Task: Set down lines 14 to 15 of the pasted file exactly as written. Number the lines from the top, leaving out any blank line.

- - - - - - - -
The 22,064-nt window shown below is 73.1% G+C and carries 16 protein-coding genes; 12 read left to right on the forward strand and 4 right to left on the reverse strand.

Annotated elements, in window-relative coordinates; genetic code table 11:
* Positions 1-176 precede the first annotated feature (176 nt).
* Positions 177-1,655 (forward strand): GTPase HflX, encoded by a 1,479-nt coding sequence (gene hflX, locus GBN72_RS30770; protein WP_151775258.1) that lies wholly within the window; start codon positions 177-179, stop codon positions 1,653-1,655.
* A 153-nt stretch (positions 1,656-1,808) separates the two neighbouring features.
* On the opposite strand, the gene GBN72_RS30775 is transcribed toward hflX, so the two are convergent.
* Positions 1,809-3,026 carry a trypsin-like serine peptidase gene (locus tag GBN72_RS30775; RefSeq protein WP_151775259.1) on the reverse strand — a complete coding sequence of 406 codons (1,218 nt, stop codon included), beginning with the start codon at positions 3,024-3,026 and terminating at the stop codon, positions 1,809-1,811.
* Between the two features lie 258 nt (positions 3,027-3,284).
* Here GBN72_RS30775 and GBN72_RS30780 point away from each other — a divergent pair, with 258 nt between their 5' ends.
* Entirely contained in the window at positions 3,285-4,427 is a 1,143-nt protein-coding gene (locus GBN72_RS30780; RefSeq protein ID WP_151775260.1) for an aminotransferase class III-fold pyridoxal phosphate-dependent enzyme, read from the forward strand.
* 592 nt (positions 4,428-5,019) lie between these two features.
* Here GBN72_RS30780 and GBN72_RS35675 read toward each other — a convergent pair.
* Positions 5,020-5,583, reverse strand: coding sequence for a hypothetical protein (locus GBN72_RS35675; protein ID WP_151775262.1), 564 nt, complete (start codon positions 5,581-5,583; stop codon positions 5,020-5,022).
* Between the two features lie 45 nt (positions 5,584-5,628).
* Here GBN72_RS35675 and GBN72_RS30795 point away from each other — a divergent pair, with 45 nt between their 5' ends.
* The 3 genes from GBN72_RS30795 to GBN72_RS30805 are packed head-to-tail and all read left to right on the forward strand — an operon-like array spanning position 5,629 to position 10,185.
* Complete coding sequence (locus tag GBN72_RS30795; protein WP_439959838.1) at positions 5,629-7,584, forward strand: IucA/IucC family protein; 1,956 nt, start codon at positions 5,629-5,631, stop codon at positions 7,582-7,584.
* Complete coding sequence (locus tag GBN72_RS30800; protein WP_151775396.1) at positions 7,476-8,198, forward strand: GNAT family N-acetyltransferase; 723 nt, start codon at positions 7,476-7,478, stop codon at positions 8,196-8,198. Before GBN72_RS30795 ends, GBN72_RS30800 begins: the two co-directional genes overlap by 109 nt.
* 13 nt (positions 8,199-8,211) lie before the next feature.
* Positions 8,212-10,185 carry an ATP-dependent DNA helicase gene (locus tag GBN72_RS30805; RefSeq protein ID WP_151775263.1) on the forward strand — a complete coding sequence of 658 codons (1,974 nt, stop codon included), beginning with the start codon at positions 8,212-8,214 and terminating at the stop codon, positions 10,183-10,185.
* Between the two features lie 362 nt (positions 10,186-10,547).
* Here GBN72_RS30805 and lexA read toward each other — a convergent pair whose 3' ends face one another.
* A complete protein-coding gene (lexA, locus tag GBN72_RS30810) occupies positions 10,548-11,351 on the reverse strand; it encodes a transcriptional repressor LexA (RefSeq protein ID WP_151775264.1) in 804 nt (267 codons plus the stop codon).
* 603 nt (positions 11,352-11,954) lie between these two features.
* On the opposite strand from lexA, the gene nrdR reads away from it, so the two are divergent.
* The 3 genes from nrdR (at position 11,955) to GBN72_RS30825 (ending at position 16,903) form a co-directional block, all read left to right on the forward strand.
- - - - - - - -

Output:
* Between the two features lie 45 nt (positions 5,584-5,628).
* Here GBN72_RS35675 and GBN72_RS30795 point away from each other — a divergent pair, with 45 nt between their 5' ends.